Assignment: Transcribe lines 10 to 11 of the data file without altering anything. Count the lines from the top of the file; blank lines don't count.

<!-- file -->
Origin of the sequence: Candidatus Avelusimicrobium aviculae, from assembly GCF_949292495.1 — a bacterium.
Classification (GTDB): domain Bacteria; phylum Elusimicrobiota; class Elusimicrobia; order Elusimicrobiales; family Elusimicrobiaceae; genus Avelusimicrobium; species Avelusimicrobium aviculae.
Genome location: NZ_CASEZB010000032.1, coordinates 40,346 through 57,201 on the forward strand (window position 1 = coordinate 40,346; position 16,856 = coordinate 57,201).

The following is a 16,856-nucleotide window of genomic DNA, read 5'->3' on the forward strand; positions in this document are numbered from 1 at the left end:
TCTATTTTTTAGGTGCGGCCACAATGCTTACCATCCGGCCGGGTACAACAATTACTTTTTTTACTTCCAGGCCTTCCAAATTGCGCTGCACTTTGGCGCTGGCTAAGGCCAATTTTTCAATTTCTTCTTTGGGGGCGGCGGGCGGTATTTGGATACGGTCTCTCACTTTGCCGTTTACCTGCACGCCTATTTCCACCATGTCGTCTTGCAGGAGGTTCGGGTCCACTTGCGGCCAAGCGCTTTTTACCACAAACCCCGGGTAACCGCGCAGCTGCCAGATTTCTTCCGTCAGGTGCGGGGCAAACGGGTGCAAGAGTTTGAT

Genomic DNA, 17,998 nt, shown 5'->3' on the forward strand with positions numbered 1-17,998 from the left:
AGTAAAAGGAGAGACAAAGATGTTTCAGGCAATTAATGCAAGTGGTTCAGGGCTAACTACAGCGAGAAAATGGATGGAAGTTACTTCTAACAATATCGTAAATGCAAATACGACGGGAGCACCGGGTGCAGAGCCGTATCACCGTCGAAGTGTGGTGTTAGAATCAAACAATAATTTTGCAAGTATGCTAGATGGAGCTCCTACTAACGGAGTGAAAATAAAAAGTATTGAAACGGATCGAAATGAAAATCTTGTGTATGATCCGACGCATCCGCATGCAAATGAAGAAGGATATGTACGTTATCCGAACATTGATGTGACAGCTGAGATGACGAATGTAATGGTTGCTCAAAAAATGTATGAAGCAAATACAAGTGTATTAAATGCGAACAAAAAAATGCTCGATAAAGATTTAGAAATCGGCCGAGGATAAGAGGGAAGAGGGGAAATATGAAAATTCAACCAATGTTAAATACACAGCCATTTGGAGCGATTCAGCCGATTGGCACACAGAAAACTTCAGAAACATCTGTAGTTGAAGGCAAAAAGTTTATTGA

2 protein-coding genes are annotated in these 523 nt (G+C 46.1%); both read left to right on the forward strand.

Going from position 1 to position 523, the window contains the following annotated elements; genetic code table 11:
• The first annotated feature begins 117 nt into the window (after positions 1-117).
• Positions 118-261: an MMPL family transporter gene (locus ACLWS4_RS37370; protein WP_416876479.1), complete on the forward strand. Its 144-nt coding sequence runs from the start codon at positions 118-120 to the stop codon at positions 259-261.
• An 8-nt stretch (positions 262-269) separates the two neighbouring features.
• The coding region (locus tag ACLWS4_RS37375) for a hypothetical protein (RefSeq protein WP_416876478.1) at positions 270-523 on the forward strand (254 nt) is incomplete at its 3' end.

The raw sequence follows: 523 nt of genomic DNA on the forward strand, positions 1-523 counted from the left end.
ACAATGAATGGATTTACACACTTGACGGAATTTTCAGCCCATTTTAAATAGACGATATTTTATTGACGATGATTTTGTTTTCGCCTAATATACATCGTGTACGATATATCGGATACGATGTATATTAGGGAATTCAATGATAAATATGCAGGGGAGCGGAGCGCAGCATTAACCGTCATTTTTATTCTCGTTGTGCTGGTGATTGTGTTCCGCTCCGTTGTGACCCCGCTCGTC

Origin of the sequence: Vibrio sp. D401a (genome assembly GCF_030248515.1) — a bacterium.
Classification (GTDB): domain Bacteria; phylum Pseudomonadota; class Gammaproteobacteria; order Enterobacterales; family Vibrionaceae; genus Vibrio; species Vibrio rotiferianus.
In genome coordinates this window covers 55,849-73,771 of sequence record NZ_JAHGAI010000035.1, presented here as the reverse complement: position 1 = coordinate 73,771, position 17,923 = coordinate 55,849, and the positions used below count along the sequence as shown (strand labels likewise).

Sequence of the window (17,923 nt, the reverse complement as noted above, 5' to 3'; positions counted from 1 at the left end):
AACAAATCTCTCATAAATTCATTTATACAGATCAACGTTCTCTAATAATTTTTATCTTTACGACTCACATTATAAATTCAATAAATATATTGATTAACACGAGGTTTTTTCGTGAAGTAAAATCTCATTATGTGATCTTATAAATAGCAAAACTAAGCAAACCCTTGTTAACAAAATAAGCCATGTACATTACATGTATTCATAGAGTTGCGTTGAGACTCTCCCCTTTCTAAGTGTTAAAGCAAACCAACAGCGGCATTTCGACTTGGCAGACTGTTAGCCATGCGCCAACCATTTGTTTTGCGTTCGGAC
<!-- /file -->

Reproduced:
• The first annotated feature begins 117 nt into the window (after positions 1-117).
• Positions 118-261: an MMPL family transporter gene (locus ACLWS4_RS37370; protein WP_416876479.1), complete on the forward strand. Its 144-nt coding sequence runs from the start codon at positions 118-120 to the stop codon at positions 259-261.